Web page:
Clinical and academic excellence
January 1, 2016
January 1, 2016
Kiran Patel (OE 2000-2007) has a busy career combining his work as a junior doctor with research, teaching and writing for medical journals - but he still misses QE.
Since qualifying as Bachelor of Medicine and Bachelor of Surgery with a First in Physiology from King's College, London, Kiran has found his time almost fully taken up with his chosen career. However, he still finds tries to find time to play music whenever he can. "I played saxophone with the Big Band and Concert Band at School, activities that I very much miss," he said.
Kiran was invited as guest speaker at the 2014 Founder's Day celebrations.
He achieved a number of notable academic and scholarship successes as a student. In 2012 he was awarded the British Medical and Dental Students Trust travel scholarship sponsored by GlaxoSmithKline as well as the Royal College of Physicians (London) medical student elective bursary. He won the King's myScholarship prize in 2012 and in 2010 was awarded the McDowall Prize (physiology) and the King’s British Heart Foundation Centre of Research Excellence Scholarship.
Whilst still a student, Kiran was involved in the creation of the Clinical & Academic Research Society (CARS) to encourage and enable greater student participation in research or clinical audits at King's and its affiliated teaching hospitals. "I basically founded the society in 2011 and was President until 2013," he said. "The medical school, King's Health Partners and CARS work together to facilitate participation and organise events at which students can share their work to improve their presentation skills."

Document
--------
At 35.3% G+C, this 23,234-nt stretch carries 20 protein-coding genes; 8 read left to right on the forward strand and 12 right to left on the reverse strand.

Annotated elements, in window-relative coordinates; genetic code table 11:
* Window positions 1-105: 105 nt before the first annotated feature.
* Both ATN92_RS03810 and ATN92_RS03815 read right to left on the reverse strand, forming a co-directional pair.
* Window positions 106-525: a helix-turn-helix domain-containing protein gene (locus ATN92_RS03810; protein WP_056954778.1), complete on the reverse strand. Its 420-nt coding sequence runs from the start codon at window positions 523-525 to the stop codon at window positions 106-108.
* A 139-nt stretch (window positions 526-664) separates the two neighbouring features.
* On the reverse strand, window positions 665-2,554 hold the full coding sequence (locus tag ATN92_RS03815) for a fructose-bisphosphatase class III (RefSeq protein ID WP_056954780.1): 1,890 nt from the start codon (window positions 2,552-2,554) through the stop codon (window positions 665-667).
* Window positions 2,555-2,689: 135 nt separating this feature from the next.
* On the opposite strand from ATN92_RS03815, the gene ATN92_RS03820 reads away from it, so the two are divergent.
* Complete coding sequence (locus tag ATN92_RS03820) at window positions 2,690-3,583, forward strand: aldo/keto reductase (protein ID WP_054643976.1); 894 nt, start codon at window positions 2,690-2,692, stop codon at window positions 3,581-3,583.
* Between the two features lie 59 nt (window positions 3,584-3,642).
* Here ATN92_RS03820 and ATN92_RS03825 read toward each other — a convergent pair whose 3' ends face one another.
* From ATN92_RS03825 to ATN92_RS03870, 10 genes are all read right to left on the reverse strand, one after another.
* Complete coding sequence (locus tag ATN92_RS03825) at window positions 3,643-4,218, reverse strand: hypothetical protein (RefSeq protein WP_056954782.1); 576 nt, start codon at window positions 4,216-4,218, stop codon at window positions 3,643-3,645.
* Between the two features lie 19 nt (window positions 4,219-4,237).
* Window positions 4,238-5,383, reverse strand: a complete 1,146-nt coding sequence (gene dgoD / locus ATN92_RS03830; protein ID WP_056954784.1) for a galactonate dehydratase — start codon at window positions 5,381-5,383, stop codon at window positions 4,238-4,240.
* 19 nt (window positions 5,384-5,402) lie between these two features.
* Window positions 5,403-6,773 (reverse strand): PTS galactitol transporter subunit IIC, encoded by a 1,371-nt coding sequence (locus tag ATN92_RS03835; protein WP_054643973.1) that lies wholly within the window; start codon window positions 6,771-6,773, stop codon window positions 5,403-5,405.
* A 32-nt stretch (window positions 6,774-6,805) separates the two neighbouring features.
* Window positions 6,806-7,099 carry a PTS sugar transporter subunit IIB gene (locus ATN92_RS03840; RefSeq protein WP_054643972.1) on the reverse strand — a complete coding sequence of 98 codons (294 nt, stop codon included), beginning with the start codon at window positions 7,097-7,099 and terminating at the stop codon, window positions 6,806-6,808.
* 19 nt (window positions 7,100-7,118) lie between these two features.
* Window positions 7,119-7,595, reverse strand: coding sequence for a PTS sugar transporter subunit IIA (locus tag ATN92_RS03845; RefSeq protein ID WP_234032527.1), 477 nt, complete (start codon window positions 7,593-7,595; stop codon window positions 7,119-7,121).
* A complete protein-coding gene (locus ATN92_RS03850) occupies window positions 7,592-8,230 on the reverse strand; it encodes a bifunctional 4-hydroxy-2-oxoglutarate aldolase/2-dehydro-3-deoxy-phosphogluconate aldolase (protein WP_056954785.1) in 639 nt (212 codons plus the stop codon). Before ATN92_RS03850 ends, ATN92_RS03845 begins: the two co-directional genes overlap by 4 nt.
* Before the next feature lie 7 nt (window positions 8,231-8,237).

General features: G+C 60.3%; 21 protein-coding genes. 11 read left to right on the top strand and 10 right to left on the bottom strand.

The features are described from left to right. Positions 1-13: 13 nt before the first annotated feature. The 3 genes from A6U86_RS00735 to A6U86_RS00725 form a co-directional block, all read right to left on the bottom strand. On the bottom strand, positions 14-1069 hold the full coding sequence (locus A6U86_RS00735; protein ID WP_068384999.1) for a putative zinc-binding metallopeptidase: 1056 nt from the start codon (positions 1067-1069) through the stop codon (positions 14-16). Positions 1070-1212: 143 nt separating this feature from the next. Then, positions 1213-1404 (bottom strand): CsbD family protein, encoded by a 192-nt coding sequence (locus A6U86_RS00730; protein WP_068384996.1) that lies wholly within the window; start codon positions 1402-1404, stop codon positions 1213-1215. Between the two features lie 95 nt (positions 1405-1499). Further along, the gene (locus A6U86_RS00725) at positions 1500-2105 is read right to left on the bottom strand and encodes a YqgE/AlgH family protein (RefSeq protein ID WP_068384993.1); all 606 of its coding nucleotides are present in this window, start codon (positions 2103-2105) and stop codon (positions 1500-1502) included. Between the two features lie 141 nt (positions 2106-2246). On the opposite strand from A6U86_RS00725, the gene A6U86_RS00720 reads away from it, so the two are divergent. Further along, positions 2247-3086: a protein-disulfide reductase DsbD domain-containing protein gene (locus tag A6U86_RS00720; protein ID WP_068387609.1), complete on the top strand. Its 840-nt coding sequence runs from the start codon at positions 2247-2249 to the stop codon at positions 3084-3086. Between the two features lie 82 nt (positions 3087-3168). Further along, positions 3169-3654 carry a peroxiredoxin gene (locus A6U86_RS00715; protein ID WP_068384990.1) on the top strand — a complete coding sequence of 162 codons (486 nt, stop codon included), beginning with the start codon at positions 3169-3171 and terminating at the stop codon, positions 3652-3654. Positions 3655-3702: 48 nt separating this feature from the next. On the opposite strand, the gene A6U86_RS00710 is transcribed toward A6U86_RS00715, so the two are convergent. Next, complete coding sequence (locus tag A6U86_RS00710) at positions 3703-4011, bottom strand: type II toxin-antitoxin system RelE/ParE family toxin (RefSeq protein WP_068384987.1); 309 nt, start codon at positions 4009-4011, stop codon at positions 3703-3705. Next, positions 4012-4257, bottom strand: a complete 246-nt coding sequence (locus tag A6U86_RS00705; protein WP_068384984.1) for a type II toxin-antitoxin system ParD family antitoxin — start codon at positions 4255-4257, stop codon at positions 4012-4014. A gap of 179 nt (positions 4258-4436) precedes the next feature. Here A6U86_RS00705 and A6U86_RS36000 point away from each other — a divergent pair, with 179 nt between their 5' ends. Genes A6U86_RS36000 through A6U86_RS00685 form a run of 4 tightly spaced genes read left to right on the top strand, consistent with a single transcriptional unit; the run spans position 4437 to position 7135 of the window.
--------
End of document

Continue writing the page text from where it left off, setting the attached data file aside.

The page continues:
Kiran completed his foundation year at Barnet and Chase Farm Hospitals NHS Trust, where his work has included general surgery alongside stroke and geriatric treatment and cardiology. He teaches junior medical students, which he thoroughly enjoys, and has penned a number of medical articles which have been published in specialist journals, including International Journal of Clinical Practice and the Cambridge Medicine Journal.
His research has included the study of in vivo chemical screens of p38 MAPK and MEK1/2 inhibitors in zebrafish to determine their effects on cardiovascular development and function as part of an Elective Project at Harvard Medical School.
In addition to his continuing interest in music, he also enjoys baking (afternoon tea is a favourite!), going to the gym and running. "In the summer I like to do a bit of gardening; I suppose most of my leisure activities are ones that don't involve reading books and journals!" He would also like to travel when he has a little more free time.
Kiran gives his time as an Academic Trainee Representative with the North Central Thames Foundation School. His responsibilities include representing the interests and views of academic trainees, particularly with regard to training and professional development.